Feedback on a user guide I created on installing NixOS with ZFS

Hey everyone,

I created this guide to be my first post on my non-existent static blog. If you have time, would you mind providing feedback, especially if I have any errors? The formatting will change by the time I post.

Thank you,



Thanks for sharing your guide ! I wanted to install NixOS with encrypted ZFS months ago but I gave up because I had not found a tutorial. Really useful. I will use it for my next install.

I did not know about sgdisk. I really like commands similar to

sgdisk -n 0:0:+1MiB -t 0:ef02 -c 0:grub $DISK

for partitioning.

You could go straight to the main point: the configuration and installation of NixOS on ZFS. Other sections of README.adoc are interesting but do not relate to to the main subject. They could be in other guides IMO. An other idea would be to add a link towards the section of interest, at the top of the README.adoc.

Could you explain zfs option mountpoint=legacy ? And zpool create options ?

There may be two erroneous spaces around equal in SWAP = $DISK-part3

When I installed NixOS on an encrypted luks+ext4 partition, nixos-generate-config wrote all the necessary configuration to ensure that encryption and fs are handled properly: e.g. with a prompt during the boot. I did not need to edit by hand configuration.nix for that. I wonder why it isn’t the case with encrypted ZFS.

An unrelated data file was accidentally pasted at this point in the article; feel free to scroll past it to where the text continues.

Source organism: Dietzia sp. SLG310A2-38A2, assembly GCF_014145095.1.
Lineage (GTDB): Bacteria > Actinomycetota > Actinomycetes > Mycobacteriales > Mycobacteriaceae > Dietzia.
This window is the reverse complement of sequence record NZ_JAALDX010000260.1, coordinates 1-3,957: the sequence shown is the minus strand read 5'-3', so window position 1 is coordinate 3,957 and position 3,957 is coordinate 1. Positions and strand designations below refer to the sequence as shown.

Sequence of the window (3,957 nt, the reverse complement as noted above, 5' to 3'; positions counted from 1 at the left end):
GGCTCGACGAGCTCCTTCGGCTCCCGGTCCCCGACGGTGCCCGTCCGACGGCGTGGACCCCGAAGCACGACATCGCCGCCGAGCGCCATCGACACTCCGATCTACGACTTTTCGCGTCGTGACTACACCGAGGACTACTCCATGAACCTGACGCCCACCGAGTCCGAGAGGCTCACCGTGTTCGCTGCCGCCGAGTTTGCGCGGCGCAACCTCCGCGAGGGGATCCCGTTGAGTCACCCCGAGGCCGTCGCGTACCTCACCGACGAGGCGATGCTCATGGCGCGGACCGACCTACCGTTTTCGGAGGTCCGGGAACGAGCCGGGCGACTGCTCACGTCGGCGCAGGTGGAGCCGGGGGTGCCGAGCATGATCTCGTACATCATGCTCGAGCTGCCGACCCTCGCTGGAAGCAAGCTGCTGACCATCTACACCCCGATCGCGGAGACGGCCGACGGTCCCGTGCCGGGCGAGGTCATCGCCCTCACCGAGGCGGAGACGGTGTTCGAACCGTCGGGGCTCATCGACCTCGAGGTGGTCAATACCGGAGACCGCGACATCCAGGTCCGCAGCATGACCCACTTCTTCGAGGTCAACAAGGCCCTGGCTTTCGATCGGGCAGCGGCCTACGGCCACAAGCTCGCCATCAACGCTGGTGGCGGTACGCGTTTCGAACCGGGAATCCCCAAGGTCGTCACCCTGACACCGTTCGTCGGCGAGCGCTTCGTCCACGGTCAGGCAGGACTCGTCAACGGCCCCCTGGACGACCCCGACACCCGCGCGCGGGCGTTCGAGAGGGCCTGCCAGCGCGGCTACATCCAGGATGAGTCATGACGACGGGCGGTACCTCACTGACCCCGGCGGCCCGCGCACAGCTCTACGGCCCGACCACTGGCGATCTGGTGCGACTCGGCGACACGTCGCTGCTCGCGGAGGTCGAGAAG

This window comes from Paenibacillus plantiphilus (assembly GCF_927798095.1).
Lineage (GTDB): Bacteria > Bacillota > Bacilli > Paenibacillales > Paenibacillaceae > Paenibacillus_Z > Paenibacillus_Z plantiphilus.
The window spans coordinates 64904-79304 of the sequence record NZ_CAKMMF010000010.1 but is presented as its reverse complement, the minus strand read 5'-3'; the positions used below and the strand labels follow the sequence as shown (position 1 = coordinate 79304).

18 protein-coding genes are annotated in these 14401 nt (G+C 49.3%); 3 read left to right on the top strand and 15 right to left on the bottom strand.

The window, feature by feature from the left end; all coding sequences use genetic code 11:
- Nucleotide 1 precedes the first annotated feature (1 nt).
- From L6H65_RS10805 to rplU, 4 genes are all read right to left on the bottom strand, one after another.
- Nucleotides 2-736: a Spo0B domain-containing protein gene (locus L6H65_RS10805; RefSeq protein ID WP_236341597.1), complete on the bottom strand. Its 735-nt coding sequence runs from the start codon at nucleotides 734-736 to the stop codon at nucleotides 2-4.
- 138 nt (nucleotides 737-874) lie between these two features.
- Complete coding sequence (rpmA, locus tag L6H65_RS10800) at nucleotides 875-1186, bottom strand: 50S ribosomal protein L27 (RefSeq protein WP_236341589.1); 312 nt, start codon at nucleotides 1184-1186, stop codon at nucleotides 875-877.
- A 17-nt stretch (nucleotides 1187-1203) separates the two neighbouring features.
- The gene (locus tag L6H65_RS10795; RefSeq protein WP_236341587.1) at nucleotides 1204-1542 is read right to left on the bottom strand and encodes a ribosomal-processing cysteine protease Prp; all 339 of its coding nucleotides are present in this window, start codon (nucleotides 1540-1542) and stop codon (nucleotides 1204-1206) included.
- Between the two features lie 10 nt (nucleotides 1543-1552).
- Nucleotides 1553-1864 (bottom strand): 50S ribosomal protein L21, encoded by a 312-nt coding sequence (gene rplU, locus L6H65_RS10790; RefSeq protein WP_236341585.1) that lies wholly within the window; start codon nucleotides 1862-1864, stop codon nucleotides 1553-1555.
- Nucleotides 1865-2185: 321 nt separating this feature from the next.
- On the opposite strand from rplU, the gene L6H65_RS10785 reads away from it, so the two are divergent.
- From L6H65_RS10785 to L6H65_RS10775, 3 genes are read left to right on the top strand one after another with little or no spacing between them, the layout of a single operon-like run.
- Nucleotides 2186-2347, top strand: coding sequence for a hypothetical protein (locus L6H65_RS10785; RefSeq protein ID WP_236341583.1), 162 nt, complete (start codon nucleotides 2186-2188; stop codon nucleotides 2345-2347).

You wrote

Before we start editing the configuration files, lets first get our machines networking host id, which is needed by ZFS.

Why does ZFS need the networking host id ?

I will expound on the areas you just mentioned, but the hostID is needed (it is in the Nix WIKI on ZFS). It is funny because after I got into the system I cloned my old repo so I had all the programs I wanted, but I forgot to change the hostid (i did that on another computer) and my computer wouldn’t get past the boot menu. I was lucky I was using Nixos and could roll back!

I guarantee if you follow this guide you will have no troubles. Well, on second thought…one thing I am not certain of is the mkswap -U flag. I actually forgot to do this and had to make the swap after the install happened.

Host id is needed because ZFS writes it to the pool when it’s imported so that no other machine can mistakenly import the pool until this machine has exported it. This does mean that unclean shutdowns leave your pool in a state that requires other machines to use -f to import the pool. But it helps make sure you haven’t imported the pool in the wrong place, or attempted to import a pool that’s already imported by another system. It’s mostly an enterprise level feature really.

1 Like

Ok, thanks. Not 100% convinced by this seatbelt though. IMO it adds unnecessary complexity. Other file-systems – like ext4 – seem to work well enough in production without this feature.

Right up until you get bitten by one of the problems it prevents :stuck_out_tongue: I don’t work with this stuff at such an enterprise level though so I have no idea how inevitable that is.


I should have written that I just don’t know well enough ZFS and issues with concurrent access to file systems. Use cases – that I cannot imagine clearly yet – must justify this feature.

Here are some comments from me on the guide: